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On July 17, 2011, Casey Anthony is released from jail in Orlando, Florida, after being acquitted on charges that she killed her 2-year-old daughter. Caylee Anthony was last seen alive with her mother on June 16, 2008, leaving the Orlando home they shared with Casey Anthony’s parents, George and Cindy Anthony. Casey Anthony waited a month to report her daughter missing, and when questioned by police in mid-July, she told them a nanny had kidnapped her daughter. On October 14, 2008, Anthony was indicted on charges of first-degree murder and lying to police. On December 11th of that year, Caylee’s skeletal remains were found in a wooded area less than a mile from George and Cindy Anthony’s house.
The prosecution alleged that Casey Anthony killed Caylee by giving her chloroform, covering her mouth with duct tape and later disposing of her body in the woods. They also argued that Anthony was motivated to commit the murder so she could live a carefree lifestyle, and they showed the jury photographs of her partying with friends during the time her child was missing. The defense argued Caylee had accidentally drowned in her grandparent’s swimming pool, and her death had been made to look like a homicide by Casey and her father George. Acknowledging that Casey Anthony had provided false information to the police, her lead attorney, Jose Baez, claimed she had been sexually abused by her father and had been trained to lie all her life. George Anthony took the witness stand and denied the allegations against him; Casey Anthony never testified during her trial. Because Caylee’s body was badly decomposed by the time it was discovered, experts were unable to determine the exact cause and time of her death. Additionally, there were no witnesses or direct physical evidence to link Casey Anthony to the crime. On July 5, 2011, after deliberating for less than 11 hours, a jury found Anthony not guilty on charges of first-degree murder, aggravated child abuse and aggravated manslaughter of a child. They did convict her on four lesser counts of providing false information to law enforcement officials. She was sentenced to four years in jail; however, with credit for time served and good behavior, she was released on July 17th.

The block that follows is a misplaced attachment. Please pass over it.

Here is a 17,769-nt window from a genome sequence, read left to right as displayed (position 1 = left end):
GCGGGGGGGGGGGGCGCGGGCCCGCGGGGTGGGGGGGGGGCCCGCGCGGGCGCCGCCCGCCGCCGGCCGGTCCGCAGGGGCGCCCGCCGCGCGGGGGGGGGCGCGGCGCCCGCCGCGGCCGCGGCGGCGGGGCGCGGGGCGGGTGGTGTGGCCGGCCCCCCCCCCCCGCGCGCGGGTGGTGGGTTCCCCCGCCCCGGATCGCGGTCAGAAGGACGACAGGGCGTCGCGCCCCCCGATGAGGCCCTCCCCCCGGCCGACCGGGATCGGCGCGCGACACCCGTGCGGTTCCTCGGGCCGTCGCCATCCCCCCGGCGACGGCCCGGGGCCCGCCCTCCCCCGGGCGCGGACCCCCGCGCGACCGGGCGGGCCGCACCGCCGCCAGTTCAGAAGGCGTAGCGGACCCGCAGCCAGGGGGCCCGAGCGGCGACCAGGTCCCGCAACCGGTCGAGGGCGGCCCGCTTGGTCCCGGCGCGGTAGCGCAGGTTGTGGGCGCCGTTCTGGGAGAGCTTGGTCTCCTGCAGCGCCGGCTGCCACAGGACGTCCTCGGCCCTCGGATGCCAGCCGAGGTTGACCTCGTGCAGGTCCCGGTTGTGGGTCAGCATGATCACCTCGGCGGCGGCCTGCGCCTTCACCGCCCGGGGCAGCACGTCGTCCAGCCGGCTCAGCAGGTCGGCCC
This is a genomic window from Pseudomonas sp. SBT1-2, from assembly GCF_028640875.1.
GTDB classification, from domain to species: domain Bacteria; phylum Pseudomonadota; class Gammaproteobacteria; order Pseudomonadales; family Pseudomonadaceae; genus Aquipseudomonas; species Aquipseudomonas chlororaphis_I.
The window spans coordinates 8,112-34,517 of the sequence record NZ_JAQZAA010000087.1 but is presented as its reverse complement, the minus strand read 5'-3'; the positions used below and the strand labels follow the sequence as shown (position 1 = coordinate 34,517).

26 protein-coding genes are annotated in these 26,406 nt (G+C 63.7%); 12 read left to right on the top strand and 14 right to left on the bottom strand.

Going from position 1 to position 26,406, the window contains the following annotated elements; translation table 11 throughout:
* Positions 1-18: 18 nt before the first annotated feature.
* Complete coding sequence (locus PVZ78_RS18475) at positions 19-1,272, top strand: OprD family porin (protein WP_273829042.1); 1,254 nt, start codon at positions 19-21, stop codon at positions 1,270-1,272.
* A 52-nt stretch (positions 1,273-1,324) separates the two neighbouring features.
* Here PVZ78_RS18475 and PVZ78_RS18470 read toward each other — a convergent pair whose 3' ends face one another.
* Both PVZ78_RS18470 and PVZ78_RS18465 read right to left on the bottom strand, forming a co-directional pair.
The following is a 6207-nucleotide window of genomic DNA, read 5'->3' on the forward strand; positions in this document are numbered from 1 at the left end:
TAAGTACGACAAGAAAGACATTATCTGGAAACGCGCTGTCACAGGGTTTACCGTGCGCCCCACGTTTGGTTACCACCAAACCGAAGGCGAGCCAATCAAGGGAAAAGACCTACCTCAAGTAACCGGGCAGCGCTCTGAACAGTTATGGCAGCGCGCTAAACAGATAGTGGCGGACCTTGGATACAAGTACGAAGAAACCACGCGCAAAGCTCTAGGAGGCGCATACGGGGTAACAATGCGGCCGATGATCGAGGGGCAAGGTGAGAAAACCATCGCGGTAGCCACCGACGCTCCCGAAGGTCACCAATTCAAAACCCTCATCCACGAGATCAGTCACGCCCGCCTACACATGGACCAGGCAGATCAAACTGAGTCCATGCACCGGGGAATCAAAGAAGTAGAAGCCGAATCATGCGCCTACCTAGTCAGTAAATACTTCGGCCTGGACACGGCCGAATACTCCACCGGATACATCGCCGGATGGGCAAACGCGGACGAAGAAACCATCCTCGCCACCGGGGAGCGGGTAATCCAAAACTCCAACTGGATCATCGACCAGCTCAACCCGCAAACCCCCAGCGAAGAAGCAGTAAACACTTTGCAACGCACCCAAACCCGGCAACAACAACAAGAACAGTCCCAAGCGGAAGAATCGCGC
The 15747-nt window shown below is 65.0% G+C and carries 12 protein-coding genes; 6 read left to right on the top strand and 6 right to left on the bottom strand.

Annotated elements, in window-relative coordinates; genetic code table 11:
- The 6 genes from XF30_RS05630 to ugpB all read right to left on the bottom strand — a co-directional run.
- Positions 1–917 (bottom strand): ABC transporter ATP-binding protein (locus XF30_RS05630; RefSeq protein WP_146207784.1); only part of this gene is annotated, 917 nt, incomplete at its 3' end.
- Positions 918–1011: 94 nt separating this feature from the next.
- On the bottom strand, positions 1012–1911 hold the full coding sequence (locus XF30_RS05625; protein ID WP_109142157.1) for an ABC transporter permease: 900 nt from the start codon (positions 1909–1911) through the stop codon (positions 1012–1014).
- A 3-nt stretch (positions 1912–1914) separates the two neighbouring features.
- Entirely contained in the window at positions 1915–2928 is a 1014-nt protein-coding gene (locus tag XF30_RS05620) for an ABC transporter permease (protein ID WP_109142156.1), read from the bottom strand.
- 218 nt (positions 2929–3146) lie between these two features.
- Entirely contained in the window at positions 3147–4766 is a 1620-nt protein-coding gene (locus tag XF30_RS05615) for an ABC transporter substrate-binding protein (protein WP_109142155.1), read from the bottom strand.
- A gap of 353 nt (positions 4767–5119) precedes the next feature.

Michael Thomas Barry is the author of Murder & Mayhem 52 Crimes that Shocked Early California 1849-1949. The book can be purchased from Amazon through the following link: